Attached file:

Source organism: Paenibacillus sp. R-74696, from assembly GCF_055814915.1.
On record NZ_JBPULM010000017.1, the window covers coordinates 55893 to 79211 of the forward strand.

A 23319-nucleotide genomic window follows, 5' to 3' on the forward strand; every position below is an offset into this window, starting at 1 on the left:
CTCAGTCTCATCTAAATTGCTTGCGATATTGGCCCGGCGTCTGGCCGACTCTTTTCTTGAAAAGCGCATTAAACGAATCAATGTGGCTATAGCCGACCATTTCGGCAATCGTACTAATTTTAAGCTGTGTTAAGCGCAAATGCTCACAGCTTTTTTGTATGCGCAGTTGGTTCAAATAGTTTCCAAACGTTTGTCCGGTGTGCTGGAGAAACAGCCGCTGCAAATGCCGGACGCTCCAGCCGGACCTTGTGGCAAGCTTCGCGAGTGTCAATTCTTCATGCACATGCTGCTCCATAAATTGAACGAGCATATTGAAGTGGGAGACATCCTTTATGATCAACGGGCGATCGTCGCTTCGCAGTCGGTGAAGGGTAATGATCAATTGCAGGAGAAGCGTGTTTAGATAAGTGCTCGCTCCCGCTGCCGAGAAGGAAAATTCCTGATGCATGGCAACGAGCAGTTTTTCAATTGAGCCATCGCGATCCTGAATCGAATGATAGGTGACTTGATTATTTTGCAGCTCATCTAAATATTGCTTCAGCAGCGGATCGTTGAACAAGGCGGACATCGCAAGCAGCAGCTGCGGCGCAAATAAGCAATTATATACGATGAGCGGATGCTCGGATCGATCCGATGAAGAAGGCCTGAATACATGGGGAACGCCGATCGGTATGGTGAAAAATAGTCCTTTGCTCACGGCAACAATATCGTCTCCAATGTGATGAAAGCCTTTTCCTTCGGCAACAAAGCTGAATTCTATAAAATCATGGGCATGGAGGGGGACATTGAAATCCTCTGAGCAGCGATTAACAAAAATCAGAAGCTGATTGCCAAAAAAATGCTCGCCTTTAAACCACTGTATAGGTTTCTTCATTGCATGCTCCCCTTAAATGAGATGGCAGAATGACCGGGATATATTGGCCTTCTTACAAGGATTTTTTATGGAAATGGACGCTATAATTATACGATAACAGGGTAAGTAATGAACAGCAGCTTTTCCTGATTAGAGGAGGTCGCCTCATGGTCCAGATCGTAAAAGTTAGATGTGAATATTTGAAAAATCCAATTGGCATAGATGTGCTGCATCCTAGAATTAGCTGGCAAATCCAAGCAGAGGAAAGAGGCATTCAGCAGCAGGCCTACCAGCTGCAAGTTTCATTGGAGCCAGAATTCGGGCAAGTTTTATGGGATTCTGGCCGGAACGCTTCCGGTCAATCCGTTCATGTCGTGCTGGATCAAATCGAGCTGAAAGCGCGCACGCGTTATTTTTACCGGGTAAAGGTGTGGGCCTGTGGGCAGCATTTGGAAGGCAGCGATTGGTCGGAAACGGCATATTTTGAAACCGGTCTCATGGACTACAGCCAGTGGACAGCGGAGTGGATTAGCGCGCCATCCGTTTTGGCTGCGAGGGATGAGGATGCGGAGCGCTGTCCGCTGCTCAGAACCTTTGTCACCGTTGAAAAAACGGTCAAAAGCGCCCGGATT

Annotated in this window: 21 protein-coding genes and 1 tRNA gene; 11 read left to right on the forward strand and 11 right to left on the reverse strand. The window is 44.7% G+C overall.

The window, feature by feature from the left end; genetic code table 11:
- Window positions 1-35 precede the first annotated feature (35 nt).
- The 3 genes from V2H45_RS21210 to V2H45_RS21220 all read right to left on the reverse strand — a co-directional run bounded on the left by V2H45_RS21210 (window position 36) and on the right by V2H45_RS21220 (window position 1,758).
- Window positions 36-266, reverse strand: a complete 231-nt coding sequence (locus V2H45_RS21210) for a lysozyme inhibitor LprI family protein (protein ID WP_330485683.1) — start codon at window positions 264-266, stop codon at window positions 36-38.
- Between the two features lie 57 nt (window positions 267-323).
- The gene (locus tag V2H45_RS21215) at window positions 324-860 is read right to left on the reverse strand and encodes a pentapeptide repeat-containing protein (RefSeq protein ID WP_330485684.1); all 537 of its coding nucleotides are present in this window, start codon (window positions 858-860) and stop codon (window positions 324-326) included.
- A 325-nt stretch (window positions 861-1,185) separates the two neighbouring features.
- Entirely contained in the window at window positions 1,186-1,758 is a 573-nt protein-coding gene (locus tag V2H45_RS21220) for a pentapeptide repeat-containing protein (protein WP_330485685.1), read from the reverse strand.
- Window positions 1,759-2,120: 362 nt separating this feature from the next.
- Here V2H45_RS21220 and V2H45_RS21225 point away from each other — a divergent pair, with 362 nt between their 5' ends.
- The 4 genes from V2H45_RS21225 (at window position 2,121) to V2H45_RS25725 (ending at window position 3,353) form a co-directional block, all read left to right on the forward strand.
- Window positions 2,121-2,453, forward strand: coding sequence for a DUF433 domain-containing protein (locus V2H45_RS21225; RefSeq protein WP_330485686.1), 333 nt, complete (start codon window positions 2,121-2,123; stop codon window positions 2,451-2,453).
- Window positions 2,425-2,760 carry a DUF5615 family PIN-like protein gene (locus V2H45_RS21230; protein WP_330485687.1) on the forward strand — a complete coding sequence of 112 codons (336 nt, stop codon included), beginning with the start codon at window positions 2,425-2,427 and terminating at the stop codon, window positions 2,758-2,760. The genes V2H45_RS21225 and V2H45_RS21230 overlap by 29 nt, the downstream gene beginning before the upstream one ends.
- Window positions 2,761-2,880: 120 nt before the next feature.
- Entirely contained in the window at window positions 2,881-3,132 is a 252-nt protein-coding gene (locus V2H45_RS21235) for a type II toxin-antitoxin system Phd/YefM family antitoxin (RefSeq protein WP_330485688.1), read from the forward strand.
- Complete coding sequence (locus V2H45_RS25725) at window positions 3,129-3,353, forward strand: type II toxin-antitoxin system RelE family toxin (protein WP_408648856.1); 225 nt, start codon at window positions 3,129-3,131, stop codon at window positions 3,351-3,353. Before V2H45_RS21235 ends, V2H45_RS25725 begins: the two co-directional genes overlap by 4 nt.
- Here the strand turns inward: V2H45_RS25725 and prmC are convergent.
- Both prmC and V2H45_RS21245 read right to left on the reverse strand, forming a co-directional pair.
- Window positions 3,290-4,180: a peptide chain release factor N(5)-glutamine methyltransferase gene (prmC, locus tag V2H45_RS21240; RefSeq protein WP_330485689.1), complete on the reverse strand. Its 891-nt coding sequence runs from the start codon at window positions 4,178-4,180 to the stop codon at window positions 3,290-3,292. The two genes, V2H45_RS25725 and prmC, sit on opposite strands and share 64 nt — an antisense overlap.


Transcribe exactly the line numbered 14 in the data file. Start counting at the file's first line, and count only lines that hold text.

- Window positions 1,759-2,120: 362 nt separating this feature from the next.